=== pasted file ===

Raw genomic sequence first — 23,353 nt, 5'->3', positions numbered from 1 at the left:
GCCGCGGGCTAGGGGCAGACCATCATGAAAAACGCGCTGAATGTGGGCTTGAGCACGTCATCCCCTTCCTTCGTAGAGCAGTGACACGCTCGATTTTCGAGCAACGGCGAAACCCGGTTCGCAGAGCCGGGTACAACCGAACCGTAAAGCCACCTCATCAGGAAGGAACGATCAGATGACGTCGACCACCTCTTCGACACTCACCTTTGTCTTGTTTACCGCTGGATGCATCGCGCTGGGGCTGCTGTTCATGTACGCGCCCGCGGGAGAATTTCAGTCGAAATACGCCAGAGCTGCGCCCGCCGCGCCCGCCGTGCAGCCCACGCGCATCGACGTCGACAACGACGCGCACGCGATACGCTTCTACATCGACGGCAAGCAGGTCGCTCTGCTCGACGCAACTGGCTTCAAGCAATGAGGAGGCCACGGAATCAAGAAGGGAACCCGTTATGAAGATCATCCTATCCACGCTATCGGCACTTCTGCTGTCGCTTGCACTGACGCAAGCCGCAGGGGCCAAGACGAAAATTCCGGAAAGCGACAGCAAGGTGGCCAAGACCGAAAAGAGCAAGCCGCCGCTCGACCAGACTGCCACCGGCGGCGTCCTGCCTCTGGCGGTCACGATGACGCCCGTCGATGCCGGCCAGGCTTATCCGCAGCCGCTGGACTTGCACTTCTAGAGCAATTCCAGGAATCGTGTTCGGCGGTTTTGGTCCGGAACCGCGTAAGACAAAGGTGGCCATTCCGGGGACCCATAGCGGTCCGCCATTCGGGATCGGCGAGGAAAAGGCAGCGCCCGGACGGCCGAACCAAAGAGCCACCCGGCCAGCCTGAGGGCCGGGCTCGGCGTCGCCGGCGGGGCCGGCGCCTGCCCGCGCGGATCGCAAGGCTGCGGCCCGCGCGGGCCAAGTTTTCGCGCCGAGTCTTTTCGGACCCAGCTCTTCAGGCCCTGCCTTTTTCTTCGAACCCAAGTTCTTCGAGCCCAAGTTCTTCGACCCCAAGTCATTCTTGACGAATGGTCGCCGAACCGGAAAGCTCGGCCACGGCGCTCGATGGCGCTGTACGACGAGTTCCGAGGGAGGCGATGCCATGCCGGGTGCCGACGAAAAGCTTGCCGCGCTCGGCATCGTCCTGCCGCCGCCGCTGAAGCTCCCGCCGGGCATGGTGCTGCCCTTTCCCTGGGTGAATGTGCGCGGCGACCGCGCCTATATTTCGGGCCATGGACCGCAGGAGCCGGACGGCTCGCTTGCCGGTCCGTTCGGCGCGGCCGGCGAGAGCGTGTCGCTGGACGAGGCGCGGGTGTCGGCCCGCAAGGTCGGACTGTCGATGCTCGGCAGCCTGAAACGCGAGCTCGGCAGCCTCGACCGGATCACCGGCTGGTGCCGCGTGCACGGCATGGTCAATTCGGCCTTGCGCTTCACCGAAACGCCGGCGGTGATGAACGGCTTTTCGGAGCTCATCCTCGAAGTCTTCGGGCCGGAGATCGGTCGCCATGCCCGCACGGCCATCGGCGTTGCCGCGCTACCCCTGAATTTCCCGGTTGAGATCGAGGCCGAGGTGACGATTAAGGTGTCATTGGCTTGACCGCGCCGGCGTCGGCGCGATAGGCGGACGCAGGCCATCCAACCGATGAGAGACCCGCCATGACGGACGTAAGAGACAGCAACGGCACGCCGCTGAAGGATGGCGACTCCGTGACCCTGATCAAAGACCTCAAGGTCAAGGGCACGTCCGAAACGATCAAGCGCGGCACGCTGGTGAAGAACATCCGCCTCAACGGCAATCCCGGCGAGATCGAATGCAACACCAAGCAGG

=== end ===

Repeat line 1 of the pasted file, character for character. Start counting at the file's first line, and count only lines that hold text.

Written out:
Raw genomic sequence first — 23,353 nt, 5'->3', positions numbered from 1 at the left: